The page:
Sometimes thought leaders jump too far ahead of the people they're trying to lead -- so far out that their visions seem like fantasies. Or, are they just behaving like all visionary leaders and imagining a future for the more practical-minded to make real?
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That's the question I'm pondering after IDC's always thought-provoking Directions conference earlier this month in Boston. For the third straight year, the Framingham, Mass.-based research firm pushed hard on its theme of the "third platform" -- the potentially powerful melding of today's cloud, mobile, social media, big data and analytics trends into the fundamental infrastructure that underpins most new development. The third platform will largely replace the PC (which mostly did away with the mainframe) and IT departments had better get ready for it now, the story goes.
But IDC's pitch is as much for vendors of things-you-need-right-now as it is for beleaguered IT managers who might have finally believed they had mastered the old platform. There's a whiff of Field of Dreams corn, and not just the familiar, "if you build it, they will come" sentiment, but a few ghostly ballplayers appearing and disappearing in the stalks. The third platform is a huge business opportunity -- IDC is at pains to make clear -- and it will only get bigger when more people believe in it.
This is no knock on IDC. The third platform makes a neat little package for tying up the same technologies that other research firms -- as well as TechTarget, publisher of this site -- are buzzing about every day and trying to make money on.
Analyst firms love to be the first to coin buzzwords that can help market their research products, but IDC has earned the right to have its opinion heard on what the next platform might be. Since the 1960s, it has been tracking hardware shipments and made its name as a leading source of data on IT market trends.
IDC's third-platform efforts aren't all pie in the sky. Directions 2013 demonstrated that the company realizes the implementation stage is upon us, with seminars on enabling technologies like software-defined networking and Hadoop data management. But even these felt like quick-hit catalogs of the possibilities. Perhaps the consulting wings of IDC and competitors are working behind the scenes and in the trenches on real projects.
Companies lukewarm about cloud and mobile deployment
Then there is the reality suggested by two recent surveys of the IT professionals who read TechTarget's websites.
In our IT Priorities survey, third-platform deployment models (including mobile and several flavors of cloud) could barely get above one-quarter of the 550 responses. For each person reporting some kind of big data initiative, there was another who had no such plans or was only in the evaluation stage.
Perhaps more surprising was the lack of excitement for enterprise mobile -- that is, compared to IDC's predictions. Talk about truly disruptive technologies: smartphones and tablets are it. They're the real drivers of change in IT if, as IDC says, the individual is now king. But individuals aren't clamoring for analytics and big data – it's mostly their bosses who care about what's behind the curtain. In contrast, personal mobile devices are a new hardware platform that's actually encroaching on the PCs and networked servers of the second platform and threatening to replace them.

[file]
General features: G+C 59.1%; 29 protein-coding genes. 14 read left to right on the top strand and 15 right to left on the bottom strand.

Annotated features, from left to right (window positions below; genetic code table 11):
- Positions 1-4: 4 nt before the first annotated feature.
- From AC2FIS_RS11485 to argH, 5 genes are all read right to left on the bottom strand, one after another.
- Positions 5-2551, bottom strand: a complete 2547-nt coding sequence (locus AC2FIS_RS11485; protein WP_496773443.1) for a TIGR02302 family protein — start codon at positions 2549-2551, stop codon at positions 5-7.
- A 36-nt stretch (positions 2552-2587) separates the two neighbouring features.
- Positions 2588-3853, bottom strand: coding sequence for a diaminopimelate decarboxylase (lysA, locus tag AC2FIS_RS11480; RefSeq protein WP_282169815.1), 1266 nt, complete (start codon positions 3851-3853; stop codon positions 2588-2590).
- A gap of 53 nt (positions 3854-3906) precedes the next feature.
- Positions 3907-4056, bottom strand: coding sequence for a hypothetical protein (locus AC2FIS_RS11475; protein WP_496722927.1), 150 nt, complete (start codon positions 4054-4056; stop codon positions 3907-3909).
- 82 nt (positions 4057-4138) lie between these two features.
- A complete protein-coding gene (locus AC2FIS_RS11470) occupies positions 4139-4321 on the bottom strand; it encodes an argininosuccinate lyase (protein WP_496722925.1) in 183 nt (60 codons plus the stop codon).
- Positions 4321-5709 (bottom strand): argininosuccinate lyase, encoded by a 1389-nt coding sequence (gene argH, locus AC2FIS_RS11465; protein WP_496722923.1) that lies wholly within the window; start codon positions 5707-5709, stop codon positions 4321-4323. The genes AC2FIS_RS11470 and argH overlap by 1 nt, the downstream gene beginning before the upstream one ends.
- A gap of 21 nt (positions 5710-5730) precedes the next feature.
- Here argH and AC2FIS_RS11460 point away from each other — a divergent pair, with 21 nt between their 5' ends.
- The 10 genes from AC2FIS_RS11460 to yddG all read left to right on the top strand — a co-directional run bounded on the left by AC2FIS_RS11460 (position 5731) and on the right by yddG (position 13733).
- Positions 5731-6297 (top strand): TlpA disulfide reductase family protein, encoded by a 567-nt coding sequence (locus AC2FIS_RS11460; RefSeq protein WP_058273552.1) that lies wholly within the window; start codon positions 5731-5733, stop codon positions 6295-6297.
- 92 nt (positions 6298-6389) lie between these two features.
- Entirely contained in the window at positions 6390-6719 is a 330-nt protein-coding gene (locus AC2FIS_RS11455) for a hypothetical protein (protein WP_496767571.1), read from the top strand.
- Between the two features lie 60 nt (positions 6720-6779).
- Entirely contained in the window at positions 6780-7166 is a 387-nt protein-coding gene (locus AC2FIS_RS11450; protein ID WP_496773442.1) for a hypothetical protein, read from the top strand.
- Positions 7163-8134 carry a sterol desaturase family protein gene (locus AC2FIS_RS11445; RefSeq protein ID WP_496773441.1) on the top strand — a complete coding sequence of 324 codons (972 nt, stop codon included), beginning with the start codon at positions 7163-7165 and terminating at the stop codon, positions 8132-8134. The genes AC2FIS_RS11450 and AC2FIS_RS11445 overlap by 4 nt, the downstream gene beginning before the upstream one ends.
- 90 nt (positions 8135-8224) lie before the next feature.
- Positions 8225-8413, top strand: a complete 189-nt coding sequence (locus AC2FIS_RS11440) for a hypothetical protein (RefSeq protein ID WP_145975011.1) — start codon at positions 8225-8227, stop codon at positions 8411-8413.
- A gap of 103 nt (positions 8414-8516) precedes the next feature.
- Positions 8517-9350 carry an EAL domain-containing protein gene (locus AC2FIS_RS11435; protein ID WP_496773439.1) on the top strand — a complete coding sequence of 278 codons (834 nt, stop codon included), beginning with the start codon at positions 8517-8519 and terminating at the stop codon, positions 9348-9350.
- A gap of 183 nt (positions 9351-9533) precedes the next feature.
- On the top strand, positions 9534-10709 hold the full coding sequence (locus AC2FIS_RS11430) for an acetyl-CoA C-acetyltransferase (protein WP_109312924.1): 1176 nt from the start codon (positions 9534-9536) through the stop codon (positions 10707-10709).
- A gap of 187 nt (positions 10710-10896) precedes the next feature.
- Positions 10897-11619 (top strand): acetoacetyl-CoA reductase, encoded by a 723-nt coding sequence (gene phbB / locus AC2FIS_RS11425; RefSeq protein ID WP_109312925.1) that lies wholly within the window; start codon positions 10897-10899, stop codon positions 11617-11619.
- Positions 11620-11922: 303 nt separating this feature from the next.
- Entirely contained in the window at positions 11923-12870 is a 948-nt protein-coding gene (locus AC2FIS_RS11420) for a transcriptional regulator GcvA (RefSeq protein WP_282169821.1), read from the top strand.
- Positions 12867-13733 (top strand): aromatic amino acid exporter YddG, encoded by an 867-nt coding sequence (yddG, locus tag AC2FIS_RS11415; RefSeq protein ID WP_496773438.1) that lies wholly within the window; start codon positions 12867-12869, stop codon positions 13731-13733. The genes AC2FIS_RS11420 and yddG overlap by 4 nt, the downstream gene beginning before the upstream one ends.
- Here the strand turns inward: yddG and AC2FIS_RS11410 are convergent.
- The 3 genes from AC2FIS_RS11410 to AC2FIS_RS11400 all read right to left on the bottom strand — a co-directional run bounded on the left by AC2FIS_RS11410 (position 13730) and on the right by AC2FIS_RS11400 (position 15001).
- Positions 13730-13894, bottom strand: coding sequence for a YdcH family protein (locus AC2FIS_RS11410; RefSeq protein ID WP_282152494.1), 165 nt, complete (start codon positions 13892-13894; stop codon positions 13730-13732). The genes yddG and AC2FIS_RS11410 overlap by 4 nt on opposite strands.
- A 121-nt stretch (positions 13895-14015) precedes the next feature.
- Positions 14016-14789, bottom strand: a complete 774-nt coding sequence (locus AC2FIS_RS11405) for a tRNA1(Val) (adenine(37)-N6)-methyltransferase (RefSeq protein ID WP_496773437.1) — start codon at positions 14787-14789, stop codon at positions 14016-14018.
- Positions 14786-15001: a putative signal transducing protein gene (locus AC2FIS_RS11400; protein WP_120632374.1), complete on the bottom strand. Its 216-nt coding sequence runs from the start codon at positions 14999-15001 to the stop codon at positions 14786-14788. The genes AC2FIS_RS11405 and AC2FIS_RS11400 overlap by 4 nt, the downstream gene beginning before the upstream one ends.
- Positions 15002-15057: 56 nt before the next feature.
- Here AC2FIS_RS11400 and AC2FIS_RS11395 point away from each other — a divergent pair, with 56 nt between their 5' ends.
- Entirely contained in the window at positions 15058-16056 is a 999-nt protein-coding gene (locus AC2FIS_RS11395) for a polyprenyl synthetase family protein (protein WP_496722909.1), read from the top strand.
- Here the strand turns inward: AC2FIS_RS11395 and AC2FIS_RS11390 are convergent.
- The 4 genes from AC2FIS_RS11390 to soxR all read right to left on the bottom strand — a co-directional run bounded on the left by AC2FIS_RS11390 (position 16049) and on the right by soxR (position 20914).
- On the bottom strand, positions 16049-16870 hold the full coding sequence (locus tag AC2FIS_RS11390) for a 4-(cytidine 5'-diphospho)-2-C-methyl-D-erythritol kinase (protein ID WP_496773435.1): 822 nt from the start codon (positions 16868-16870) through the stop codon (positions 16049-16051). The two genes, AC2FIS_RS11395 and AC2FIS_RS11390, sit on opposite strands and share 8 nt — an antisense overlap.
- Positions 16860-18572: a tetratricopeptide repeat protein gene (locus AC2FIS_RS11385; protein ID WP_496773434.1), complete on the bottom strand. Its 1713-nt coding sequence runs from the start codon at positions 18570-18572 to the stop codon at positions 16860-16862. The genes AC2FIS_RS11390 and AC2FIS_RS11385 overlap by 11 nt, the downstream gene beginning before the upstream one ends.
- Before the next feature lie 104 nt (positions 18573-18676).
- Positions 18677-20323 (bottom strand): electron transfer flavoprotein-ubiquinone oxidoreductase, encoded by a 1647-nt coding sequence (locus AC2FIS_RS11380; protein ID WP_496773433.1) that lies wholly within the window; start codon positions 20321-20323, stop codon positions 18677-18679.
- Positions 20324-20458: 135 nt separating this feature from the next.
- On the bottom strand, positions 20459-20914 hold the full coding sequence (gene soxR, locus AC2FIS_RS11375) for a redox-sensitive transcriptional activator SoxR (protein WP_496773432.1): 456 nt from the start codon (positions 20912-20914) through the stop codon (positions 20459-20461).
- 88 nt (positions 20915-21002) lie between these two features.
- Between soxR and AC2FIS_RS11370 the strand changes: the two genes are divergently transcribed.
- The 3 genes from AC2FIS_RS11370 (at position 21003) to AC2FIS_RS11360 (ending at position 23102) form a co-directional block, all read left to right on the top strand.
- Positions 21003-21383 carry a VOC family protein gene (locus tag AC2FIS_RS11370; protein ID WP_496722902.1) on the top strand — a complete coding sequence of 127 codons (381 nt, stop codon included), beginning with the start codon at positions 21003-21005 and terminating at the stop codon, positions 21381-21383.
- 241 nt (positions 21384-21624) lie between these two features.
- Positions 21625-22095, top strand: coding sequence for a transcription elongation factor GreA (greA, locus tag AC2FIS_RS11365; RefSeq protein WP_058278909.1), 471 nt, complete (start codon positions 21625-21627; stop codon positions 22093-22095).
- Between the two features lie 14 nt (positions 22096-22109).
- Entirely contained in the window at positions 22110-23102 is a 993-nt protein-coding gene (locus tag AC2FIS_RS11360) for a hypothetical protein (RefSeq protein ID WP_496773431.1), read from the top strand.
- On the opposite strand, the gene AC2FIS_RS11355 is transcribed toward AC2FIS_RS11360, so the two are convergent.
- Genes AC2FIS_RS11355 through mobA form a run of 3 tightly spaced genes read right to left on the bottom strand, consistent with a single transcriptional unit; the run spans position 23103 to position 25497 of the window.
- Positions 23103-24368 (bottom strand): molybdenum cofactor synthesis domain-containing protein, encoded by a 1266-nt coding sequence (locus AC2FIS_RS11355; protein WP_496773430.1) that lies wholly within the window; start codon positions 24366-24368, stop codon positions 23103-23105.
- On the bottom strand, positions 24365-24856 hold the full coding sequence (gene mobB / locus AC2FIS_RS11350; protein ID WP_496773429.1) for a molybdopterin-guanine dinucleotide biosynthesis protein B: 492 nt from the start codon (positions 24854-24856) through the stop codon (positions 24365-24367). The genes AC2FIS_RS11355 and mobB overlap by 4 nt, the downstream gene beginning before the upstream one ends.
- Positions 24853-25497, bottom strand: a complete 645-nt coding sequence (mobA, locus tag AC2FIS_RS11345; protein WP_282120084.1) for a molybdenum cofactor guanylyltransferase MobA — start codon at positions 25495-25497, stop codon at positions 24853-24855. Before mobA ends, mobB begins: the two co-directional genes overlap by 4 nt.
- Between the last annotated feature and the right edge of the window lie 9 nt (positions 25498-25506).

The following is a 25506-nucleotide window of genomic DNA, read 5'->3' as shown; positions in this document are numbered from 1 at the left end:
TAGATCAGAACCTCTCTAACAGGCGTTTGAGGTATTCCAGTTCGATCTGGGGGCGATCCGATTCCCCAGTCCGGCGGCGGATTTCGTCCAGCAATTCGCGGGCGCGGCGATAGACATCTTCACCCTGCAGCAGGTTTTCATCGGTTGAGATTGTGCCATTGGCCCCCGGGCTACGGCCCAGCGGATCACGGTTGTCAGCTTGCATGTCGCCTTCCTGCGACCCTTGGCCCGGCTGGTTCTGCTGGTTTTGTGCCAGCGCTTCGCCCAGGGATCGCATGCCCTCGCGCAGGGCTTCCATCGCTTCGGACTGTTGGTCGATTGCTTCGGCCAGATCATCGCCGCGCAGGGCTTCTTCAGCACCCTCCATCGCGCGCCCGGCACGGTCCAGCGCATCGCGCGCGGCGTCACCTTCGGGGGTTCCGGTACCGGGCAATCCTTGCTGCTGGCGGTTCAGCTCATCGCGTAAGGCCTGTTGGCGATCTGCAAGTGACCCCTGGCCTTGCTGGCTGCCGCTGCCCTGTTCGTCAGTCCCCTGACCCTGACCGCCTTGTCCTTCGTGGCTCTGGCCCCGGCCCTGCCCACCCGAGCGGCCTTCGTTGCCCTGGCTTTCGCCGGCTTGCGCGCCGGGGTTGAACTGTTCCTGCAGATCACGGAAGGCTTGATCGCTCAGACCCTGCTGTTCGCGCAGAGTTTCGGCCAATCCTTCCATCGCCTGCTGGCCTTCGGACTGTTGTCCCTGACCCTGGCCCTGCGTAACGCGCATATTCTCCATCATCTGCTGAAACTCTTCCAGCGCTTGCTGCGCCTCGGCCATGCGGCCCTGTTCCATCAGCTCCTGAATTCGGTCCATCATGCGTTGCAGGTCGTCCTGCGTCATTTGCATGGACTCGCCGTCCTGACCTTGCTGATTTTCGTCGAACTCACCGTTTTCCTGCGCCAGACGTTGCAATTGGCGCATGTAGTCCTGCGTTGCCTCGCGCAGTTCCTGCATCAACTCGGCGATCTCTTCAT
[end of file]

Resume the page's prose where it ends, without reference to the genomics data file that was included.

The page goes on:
But they won't do it without running real business applications and data.
While just over a third of survey respondents had smartphone or tablet initiatives, the brush-your-teeth, eat-your-vegetables regimens that are needed to turn those devices into enterprise platforms -- mobile device management, for example -- again could only muster just over a 25% response. (Nevertheless, IDC sees sales of these tools doubling by 2016.) Mobile enhancement of corporate data or applications -- a critical step in this supposed consumerization of IT -- was named an initiative by 21% of respondents.
A smaller survey of visitors to our application sites, including SearchSAP and SeachCRM, showed a similar reluctance to move their business workflows to mobile devices. Between a half and two-thirds of respondents had no plans to mobilize such key applications as CRM, finance and HR in the coming year.
These surveys -- and some of IDC's own numbers -- presented in Directions 2013's rosy opening keynote by IDC Senior Vice President Frank Gens, reveal another telling reality: Enterprise applications still aren't moving to the cloud. The applications that 493 respondents said they were mostly likely to move are those that are already safely in the cloud or can't be as conveniently delivered any other way: email, mobile apps, collaboration and data backup.
While Gens called these third-platform technologies, most of them, except for email, don't typically handle a company's core workflows and transactions. The bottom dwellers in IDC's survey are the truly mission-critical systems, such as legacy applications, ERP, financials and HR. For these run-the-business apps, more people preferred the security of private clouds to public ones. That's hardly a bold venture into the cloud, though in fairness, Gens was discussing opportunities that cross the entire universe of computing, including consumer markets.
No one wants to be a horse-and-buggy defender while Model Ts are flying off the assembly lines. I have enough sense to know that visionaries earn that moniker by having a vision of what could be, and the naysayers of their time look pathetic when history finally vindicates the visionaries.
IDC is probably going to be right about this being the third platform of IT. Just not yet.